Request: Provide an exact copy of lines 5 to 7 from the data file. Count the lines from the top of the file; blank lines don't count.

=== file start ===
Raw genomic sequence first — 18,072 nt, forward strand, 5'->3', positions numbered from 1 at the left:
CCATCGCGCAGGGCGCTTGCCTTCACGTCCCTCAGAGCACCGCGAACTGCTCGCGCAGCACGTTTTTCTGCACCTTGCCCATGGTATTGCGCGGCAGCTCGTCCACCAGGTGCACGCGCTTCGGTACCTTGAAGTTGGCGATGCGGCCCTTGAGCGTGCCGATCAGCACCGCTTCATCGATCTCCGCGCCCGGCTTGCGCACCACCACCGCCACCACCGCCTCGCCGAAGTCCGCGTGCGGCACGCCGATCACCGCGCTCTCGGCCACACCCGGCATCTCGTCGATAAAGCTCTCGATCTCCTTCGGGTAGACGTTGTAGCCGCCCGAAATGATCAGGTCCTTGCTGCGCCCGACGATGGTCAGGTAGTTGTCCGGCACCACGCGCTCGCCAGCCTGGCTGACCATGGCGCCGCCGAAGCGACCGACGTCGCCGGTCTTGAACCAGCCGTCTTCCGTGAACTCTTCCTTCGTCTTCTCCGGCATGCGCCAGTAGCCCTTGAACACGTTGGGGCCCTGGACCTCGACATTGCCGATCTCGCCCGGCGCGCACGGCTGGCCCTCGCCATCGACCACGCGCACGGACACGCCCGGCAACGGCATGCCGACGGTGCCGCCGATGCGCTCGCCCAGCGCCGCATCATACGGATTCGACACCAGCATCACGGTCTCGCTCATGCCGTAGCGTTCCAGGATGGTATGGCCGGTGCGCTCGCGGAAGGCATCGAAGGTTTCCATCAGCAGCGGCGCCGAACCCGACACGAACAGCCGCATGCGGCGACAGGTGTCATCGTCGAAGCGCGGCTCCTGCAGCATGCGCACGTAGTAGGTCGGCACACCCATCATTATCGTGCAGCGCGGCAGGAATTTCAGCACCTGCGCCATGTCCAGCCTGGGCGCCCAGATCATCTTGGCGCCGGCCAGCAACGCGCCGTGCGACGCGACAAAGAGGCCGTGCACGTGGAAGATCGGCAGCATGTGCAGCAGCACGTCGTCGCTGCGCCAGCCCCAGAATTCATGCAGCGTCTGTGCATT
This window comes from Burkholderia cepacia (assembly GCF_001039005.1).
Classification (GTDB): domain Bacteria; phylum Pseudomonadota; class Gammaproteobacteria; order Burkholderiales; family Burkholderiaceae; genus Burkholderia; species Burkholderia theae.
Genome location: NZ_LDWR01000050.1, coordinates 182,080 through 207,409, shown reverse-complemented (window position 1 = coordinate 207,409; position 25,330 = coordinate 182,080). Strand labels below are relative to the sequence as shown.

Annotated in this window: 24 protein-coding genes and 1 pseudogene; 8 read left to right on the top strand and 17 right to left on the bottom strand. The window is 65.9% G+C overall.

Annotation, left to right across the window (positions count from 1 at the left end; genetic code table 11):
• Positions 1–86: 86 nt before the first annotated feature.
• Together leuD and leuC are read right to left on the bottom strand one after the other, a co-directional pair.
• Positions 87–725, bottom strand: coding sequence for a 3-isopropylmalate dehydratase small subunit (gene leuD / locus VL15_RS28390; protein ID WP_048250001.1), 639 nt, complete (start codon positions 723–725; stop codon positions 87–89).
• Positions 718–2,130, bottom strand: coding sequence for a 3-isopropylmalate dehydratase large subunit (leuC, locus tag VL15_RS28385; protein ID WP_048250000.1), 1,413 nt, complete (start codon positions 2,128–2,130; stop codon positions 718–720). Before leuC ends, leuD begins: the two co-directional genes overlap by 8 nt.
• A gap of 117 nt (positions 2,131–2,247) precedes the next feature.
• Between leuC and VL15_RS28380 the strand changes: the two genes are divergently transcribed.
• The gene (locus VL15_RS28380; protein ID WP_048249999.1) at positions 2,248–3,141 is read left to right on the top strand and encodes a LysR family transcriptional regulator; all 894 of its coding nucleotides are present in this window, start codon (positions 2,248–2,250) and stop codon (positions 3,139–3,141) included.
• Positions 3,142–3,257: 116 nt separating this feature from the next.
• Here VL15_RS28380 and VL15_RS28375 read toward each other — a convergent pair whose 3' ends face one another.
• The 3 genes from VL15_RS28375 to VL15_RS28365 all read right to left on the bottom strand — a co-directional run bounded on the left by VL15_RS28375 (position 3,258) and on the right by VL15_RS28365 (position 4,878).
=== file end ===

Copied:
Genome location: NZ_LDWR01000050.1, coordinates 182,080 through 207,409, shown reverse-complemented (window position 1 = coordinate 207,409; position 25,330 = coordinate 182,080). Strand labels below are relative to the sequence as shown.

Annotated in this window: 24 protein-coding genes and 1 pseudogene; 8 read left to right on the top strand and 17 right to left on the bottom strand. The window is 65.9% G+C overall.

Annotation, left to right across the window (positions count from 1 at the left end; genetic code table 11):